Open season extended for Voyager crude oil line

Magellan Midstream Partners LP and Navigator Energy Services have extended the open season to solicit transportation commitments for the proposed Voyager Pipeline to transport crude oil from Cushing, Okla., and Midland, Tex., to Houston.

Jun 3rd, 2019

Magellan Midstream Partners LP and Navigator Energy Services have extended the open season to solicit transportation commitments for the proposed Voyager Pipeline to transport crude oil from Cushing, Okla., and Midland, Tex., to Houston.

The level of shipper interest in the Midland origin, announced in March, combined with shipper requests for additional grades of crude and condensate at Cushing, requires further evaluation of the scope of the Voyager Pipeline project, the companies said.

The proposed Voyager pipeline would include construction of nearly 500 miles of 20-in. line from both Magellan’s Cushing and Midland terminals to its terminal in Frost, Tex. From Frost, a 24-in. pipeline would be constructed to Magellan’s terminal in East Houston.

At the Cushing origin, Voyager would provide shippers the option to begin deliveries at Cushing from Magellan-operated Saddlehorn Pipeline, serving the Rockies and Bakken production regions, Navigator’s Glass Mountain Pipeline, serving the Midcontinent basins, as well as other connections within the Cushing crude oil hub.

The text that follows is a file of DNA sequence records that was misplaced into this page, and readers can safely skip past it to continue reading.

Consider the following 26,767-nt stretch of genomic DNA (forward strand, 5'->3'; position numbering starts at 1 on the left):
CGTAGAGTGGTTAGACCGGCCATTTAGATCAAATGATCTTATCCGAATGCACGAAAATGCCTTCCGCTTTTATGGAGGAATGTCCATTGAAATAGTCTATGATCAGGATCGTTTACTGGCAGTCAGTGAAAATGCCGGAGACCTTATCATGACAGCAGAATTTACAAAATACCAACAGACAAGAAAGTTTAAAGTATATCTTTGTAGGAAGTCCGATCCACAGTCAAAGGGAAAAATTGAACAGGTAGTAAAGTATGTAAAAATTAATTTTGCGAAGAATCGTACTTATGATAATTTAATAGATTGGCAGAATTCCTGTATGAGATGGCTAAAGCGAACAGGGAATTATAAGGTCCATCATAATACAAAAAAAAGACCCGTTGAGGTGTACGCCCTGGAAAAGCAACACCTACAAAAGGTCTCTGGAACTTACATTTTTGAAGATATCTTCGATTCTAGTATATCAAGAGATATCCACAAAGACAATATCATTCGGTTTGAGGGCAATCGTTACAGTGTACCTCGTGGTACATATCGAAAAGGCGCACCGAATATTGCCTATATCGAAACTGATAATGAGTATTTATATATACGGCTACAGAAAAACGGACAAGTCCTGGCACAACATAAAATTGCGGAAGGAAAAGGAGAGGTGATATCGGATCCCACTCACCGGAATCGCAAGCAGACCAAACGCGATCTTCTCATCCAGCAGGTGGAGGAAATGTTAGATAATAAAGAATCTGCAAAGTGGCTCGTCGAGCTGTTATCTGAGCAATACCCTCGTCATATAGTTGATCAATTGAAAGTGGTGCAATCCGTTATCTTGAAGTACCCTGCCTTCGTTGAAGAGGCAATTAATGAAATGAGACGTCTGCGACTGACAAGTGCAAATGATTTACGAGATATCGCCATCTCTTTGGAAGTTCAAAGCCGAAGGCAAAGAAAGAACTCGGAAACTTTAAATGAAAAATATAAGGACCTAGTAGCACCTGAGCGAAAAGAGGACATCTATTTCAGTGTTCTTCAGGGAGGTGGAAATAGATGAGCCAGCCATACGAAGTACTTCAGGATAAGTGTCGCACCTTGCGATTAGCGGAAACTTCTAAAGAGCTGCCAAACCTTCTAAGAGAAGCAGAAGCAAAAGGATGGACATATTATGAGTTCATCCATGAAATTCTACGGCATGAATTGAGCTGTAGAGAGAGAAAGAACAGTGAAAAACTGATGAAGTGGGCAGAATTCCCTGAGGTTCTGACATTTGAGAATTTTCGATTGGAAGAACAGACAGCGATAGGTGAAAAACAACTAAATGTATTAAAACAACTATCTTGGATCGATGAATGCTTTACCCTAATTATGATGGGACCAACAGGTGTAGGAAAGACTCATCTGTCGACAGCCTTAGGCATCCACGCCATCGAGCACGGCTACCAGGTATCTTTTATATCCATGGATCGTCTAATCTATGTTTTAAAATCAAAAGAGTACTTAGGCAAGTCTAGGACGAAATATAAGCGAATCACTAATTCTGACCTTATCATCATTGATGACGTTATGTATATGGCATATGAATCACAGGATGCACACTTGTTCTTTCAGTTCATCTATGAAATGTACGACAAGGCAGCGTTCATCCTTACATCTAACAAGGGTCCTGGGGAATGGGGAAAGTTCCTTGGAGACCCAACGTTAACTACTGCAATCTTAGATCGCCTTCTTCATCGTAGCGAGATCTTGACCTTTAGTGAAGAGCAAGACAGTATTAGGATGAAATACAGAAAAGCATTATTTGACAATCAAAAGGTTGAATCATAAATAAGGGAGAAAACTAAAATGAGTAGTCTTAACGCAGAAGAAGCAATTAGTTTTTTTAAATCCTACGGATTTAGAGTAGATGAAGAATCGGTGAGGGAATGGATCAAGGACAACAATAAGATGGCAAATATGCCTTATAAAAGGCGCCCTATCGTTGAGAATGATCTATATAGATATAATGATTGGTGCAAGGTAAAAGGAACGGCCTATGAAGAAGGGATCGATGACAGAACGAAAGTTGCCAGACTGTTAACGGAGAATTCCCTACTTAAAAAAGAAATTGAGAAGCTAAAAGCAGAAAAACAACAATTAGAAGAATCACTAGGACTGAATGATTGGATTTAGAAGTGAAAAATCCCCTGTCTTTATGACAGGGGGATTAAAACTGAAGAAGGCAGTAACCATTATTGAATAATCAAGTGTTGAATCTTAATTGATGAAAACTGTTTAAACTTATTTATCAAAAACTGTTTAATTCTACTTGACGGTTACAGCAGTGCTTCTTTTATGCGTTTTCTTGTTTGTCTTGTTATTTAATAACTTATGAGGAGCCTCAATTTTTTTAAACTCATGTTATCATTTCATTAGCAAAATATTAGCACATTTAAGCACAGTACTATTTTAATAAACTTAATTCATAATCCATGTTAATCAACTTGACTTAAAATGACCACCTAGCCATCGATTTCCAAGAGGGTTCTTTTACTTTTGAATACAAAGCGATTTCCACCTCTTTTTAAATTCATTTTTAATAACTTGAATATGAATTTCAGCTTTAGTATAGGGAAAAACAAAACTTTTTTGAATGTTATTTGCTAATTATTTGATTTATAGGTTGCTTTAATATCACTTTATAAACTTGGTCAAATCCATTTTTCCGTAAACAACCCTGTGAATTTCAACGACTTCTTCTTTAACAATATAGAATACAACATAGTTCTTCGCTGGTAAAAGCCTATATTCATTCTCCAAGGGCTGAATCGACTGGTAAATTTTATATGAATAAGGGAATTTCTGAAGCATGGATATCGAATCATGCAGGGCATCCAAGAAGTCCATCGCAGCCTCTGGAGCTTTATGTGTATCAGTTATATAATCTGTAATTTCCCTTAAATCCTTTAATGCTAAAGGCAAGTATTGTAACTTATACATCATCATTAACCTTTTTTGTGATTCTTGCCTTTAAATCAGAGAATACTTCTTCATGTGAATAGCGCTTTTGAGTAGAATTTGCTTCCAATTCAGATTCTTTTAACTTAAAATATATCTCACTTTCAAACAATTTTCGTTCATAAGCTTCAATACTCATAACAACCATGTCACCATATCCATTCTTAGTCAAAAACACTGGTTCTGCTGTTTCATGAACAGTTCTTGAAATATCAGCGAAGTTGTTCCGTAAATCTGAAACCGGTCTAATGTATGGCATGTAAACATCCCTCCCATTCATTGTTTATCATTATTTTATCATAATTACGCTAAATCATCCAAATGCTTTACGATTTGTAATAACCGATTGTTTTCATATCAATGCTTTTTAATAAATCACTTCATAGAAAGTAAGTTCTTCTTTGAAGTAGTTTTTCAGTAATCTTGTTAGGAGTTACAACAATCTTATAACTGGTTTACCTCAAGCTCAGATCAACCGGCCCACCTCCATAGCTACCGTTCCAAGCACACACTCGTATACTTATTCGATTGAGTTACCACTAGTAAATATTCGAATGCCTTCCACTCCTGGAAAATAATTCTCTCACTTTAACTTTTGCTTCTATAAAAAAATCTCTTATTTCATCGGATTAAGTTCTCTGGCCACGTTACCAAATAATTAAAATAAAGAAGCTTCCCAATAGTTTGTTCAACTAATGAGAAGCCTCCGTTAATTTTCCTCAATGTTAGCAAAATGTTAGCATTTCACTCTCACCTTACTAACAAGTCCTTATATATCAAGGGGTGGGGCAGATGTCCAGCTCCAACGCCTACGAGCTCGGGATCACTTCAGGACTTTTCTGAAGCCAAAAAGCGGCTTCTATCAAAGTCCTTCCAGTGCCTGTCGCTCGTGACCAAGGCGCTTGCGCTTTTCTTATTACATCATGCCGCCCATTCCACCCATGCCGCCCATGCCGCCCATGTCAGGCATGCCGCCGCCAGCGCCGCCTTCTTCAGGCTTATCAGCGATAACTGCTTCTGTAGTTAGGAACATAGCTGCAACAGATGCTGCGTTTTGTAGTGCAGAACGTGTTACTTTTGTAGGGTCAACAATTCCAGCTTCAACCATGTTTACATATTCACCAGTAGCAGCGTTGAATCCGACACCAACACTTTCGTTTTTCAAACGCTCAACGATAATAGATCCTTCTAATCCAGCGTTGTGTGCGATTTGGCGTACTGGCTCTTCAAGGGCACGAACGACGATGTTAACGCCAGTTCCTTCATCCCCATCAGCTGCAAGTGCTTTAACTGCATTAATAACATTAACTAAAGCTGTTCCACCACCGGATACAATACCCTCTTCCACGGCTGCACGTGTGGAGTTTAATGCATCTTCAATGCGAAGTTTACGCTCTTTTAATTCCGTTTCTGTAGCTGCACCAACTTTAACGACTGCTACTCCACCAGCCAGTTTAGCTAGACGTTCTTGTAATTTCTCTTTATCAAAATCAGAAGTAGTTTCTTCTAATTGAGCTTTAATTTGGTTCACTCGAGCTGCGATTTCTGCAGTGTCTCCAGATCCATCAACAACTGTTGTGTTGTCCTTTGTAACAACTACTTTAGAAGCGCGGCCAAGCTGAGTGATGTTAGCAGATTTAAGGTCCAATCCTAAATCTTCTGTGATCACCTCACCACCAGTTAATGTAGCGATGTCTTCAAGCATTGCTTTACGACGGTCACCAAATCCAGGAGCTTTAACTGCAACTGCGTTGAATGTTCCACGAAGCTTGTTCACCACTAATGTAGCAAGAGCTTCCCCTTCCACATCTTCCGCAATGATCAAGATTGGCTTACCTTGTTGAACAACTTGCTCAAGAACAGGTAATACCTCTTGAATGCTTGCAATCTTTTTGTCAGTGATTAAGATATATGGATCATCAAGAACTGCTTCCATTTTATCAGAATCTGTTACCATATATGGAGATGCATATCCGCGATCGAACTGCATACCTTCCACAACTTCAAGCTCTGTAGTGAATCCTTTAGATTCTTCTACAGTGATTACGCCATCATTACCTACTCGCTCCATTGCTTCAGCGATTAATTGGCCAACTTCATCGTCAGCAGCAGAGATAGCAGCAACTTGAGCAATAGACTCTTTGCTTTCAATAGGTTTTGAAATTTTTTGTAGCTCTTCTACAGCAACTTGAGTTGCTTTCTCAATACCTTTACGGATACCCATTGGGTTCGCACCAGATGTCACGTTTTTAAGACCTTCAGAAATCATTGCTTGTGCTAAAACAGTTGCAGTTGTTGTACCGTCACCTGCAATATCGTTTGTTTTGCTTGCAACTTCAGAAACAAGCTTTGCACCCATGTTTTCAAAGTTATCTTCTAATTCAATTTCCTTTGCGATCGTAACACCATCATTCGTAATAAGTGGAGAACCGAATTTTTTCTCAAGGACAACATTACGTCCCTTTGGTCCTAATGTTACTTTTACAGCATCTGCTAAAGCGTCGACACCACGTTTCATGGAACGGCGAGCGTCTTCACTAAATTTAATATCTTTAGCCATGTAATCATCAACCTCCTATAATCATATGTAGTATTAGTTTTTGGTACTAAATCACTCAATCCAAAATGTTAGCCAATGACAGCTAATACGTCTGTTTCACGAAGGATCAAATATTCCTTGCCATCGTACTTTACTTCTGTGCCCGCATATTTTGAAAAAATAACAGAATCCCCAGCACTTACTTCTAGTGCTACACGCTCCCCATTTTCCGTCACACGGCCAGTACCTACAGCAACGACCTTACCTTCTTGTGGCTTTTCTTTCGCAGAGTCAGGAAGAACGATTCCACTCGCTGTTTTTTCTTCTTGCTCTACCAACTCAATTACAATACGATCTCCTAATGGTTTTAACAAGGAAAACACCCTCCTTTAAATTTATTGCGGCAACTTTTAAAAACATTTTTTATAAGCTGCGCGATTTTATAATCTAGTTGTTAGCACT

Additional storage and operational capabilities to move other grades of crude oil and condensate to the Gulf Coast are being evaluated.

The Midland origin would enhance the project's supply flexibility from the Permian basin. As a result, facility options are being reviewed, which could include the repurposed use of existing Magellan pipeline and rights-of-way, newbuild pipeline, or a combination of both.

At the destination, Magellan’s Houston crude oil distribution system could further deliver the product to all refineries in the Houston and Texas City refineries or to export facilities, such as Magellan's Seabrook Logistics joint venture terminal.

The system is expected to have an initial capacity of as much as 400,000 b/d with the ability to expand. It could be operational by early 2021.

Binding commitments must be submitted by midday on Aug. 30.

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